City of Tacoma lays out plan to crack down on crime

The City of Tacoma is laying out a plan to address the problems its community is seeing with crime.

Tacoma has struggled with crime this year, specifically with increasing homicide numbers, arsons, and assaults.

In a joint statement released by council this week, city leaders are laying out a plan to reduce violent crimes, which includes in part:

  • Carrying out special emphasis missions
  • Re-assigning five detectives and a sergeant to be fully trained and dedicated to the apprehension of persons responsible for violent crime, spate from and in addition to the current homicide unit
  • Partnering with community groups to reduce violence
  • Increasing patrol visibility in identified "hot spot" areas

"I am so proud of my neighbors for stepping up and demanding better services for our community.  The letter to our community last night from the entire council should mean more results.  A few on our Council have been asking for more attention, more accountability for results addressing increases in crime, trash and encampments for years.  Citizens deserve streets they feel safe to walk with their family, businesses shouldn’t fear damage to their investments in our community.  We must do better and this letter is another step in that direction.  Now, citizens must see changes in presence and results," said councilmember Robert Thoms.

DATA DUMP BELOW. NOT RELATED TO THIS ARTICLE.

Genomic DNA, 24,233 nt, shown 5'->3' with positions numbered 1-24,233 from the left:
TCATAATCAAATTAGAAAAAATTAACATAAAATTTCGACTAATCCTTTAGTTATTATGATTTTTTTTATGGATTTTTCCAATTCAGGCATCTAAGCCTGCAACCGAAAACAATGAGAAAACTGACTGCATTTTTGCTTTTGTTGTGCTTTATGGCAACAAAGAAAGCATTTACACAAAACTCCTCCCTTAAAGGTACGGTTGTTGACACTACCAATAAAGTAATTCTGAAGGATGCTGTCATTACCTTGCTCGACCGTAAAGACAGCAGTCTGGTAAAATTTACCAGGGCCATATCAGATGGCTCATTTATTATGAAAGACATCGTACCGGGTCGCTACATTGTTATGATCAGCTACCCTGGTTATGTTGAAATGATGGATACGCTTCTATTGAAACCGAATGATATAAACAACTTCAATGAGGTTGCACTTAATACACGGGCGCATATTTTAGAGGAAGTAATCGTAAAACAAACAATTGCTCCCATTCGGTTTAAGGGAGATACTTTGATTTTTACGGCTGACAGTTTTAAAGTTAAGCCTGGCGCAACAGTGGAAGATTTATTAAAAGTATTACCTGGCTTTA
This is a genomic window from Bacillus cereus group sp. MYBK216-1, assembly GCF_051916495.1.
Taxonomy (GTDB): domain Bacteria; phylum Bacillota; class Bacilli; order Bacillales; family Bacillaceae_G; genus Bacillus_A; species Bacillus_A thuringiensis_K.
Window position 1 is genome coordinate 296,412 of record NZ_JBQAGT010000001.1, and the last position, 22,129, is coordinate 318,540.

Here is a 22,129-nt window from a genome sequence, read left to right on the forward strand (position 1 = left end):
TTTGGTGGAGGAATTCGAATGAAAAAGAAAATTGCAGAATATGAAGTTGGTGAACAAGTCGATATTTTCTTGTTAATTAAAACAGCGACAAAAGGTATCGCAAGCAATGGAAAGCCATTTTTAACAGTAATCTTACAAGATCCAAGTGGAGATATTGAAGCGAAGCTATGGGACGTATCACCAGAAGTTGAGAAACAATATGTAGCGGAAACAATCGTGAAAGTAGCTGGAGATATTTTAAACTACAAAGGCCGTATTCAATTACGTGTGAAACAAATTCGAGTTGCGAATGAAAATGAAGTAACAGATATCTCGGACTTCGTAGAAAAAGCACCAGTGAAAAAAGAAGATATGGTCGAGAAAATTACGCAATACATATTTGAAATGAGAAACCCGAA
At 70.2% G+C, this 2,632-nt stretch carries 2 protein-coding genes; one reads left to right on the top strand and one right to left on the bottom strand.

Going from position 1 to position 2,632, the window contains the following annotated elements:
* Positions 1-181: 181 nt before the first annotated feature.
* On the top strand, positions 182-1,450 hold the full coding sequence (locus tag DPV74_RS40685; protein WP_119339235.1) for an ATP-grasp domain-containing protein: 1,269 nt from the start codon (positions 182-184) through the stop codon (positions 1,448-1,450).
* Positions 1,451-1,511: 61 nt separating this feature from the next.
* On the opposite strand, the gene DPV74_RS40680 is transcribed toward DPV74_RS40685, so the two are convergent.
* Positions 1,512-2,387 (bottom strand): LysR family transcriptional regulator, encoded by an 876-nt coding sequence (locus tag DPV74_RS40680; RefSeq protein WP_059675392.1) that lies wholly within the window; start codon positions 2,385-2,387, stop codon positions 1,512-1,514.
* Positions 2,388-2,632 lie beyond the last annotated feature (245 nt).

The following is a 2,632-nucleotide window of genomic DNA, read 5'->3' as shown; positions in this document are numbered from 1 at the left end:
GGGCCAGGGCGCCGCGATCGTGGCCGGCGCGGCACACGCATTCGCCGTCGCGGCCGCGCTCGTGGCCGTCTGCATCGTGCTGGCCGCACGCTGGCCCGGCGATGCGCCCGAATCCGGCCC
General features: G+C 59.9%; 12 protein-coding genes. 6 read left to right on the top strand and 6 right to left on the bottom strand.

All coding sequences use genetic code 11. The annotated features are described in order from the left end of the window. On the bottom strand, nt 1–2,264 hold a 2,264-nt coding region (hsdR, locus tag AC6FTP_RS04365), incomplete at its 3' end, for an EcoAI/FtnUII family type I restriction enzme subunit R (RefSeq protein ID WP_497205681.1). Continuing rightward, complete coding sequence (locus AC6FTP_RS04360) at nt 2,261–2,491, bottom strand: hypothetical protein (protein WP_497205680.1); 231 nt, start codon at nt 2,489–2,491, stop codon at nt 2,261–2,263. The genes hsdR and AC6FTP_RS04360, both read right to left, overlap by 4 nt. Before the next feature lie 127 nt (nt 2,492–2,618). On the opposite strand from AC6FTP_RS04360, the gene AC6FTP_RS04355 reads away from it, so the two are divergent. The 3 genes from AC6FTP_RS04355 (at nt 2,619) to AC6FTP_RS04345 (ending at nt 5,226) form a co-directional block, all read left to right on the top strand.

Thoms, and several other councilmembers, wrote a letter a few months ago requesting more police presence. 

Some local business owners say they welcome the increased patrols.

"Good; then I’ll be feeling like I got something for my tax dollars I pay. Yeah, I’d feel really good about that. Because like I said, unless you have anything to be afraid of the police for, if you’re doing crimes, you don’t have anything to worry about, and they’ll be doing their job and that’s to protect my property," said Jonathan Clark. 

Clark is the general manager of Bob’s Bar-B-Q Pit in Tacoma’s Hilltop neighborhood. He says he's dealt with vandalism and property destruction at his business and thinks more patrols may help deter some of the issues.

However, the question is where will the increased patrol visibility come from?

According to Tacoma Police numbers from earlier this month, TPD is down 42 commissioned officers, which is about 12 percent of what is budgeted. 

Numbers also show, overtime costs for TPD is in the hundreds of thousands every month. 

FOX 13 News spoke with TPD about the focus on increasing patrol visibility. Department officials tell us they will use overtime for the increased patrols.

TPD is budgeted to fill all the vacant commissioned officer positions; however, the process could take upward of a year due to the time required for training.


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